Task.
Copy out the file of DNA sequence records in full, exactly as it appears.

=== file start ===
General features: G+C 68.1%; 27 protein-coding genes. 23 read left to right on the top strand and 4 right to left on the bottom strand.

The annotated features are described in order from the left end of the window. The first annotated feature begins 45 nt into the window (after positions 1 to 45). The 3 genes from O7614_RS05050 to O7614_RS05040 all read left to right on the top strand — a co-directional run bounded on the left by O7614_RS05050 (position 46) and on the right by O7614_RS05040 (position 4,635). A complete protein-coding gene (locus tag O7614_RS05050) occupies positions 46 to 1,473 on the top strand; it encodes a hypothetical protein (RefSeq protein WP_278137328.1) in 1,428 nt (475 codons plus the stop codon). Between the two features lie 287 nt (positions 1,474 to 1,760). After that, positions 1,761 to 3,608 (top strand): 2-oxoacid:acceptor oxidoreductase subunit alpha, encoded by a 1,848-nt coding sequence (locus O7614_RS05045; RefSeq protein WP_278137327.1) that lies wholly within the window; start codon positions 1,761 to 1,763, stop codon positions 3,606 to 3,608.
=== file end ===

General features: G+C 68.1%; 27 protein-coding genes. 23 read left to right on the top strand and 4 right to left on the bottom strand.

The annotated features are described in order from the left end of the window. The first annotated feature begins 45 nt into the window (after positions 1 to 45). The 3 genes from O7614_RS05050 to O7614_RS05040 all read left to right on the top strand — a co-directional run bounded on the left by O7614_RS05050 (position 46) and on the right by O7614_RS05040 (position 4,635). A complete protein-coding gene (locus tag O7614_RS05050) occupies positions 46 to 1,473 on the top strand; it encodes a hypothetical protein (RefSeq protein WP_278137328.1) in 1,428 nt (475 codons plus the stop codon). Between the two features lie 287 nt (positions 1,474 to 1,760). After that, positions 1,761 to 3,608 (top strand): 2-oxoacid:acceptor oxidoreductase subunit alpha, encoded by a 1,848-nt coding sequence (locus O7614_RS05045; RefSeq protein WP_278137327.1) that lies wholly within the window; start codon positions 1,761 to 1,763, stop codon positions 3,606 to 3,608.